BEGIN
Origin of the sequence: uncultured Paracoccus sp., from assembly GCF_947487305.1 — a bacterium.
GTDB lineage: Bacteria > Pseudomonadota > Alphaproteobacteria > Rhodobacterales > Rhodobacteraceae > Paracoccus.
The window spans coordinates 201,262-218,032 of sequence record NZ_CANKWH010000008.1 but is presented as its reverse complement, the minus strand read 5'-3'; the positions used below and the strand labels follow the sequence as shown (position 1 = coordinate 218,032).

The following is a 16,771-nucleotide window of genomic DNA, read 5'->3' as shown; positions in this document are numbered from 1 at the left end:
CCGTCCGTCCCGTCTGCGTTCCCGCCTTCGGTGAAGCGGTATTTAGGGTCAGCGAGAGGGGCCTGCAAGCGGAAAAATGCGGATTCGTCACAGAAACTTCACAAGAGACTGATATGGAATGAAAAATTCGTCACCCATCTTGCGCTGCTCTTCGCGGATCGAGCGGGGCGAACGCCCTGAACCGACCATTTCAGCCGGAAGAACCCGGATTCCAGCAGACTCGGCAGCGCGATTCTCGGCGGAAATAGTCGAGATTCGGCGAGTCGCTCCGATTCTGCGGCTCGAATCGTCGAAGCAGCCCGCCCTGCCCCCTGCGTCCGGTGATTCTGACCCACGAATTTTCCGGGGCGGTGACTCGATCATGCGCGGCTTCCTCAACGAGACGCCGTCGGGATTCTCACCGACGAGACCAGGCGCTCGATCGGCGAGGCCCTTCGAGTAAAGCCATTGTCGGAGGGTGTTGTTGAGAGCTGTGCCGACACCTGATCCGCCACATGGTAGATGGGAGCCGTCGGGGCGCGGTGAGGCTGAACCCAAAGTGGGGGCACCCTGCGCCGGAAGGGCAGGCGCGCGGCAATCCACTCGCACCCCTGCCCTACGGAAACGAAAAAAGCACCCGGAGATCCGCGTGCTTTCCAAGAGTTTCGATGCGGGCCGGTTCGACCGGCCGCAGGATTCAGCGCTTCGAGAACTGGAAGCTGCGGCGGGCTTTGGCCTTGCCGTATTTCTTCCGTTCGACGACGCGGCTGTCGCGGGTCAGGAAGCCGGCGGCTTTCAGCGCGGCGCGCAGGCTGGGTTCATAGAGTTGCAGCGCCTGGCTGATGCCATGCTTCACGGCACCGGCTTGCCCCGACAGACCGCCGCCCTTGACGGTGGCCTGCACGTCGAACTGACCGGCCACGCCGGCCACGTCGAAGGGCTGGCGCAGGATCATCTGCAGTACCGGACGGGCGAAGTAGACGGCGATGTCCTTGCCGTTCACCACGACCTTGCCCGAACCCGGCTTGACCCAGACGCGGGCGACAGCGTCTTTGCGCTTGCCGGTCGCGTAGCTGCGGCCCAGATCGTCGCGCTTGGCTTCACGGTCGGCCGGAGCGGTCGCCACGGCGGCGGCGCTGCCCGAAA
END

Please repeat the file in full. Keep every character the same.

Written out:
Origin of the sequence: uncultured Paracoccus sp., from assembly GCF_947487305.1 — a bacterium.
GTDB lineage: Bacteria > Pseudomonadota > Alphaproteobacteria > Rhodobacterales > Rhodobacteraceae > Paracoccus.
The window spans coordinates 201,262-218,032 of sequence record NZ_CANKWH010000008.1 but is presented as its reverse complement, the minus strand read 5'-3'; the positions used below and the strand labels follow the sequence as shown (position 1 = coordinate 218,032).

The following is a 16,771-nucleotide window of genomic DNA, read 5'->3' as shown; positions in this document are numbered from 1 at the left end:
CCGTCCGTCCCGTCTGCGTTCCCGCCTTCGGTGAAGCGGTATTTAGGGTCAGCGAGAGGGGCCTGCAAGCGGAAAAATGCGGATTCGTCACAGAAACTTCACAAGAGACTGATATGGAATGAAAAATTCGTCACCCATCTTGCGCTGCTCTTCGCGGATCGAGCGGGGCGAACGCCCTGAACCGACCATTTCAGCCGGAAGAACCCGGATTCCAGCAGACTCGGCAGCGCGATTCTCGGCGGAAATAGTCGAGATTCGGCGAGTCGCTCCGATTCTGCGGCTCGAATCGTCGAAGCAGCCCGCCCTGCCCCCTGCGTCCGGTGATTCTGACCCACGAATTTTCCGGGGCGGTGACTCGATCATGCGCGGCTTCCTCAACGAGACGCCGTCGGGATTCTCACCGACGAGACCAGGCGCTCGATCGGCGAGGCCCTTCGAGTAAAGCCATTGTCGGAGGGTGTTGTTGAGAGCTGTGCCGACACCTGATCCGCCACATGGTAGATGGGAGCCGTCGGGGCGCGGTGAGGCTGAACCCAAAGTGGGGGCACCCTGCGCCGGAAGGGCAGGCGCGCGGCAATCCACTCGCACCCCTGCCCTACGGAAACGAAAAAAGCACCCGGAGATCCGCGTGCTTTCCAAGAGTTTCGATGCGGGCCGGTTCGACCGGCCGCAGGATTCAGCGCTTCGAGAACTGGAAGCTGCGGCGGGCTTTGGCCTTGCCGTATTTCTTCCGTTCGACGACGCGGCTGTCGCGGGTCAGGAAGCCGGCGGCTTTCAGCGCGGCGCGCAGGCTGGGTTCATAGAGTTGCAGCGCCTGGCTGATGCCATGCTTCACGGCACCGGCTTGCCCCGACAGACCGCCGCCCTTGACGGTGGCCTGCACGTCGAACTGACCGGCCACGCCGGCCACGTCGAAGGGCTGGCGCAGGATCATCTGCAGTACCGGACGGGCGAAGTAGACGGCGATGTCCTTGCCGTTCACCACGACCTTGCCCGAACCCGGCTTGACCCAGACGCGGGCGACAGCGTCTTTGCGCTTGCCGGTCGCGTAGCTGCGGCCCAGATCGTCGCGCTTGGCTTCACGGTCGGCCGGAGCGGTCGCCACGGCGGCGGCGCTGCCCGAAA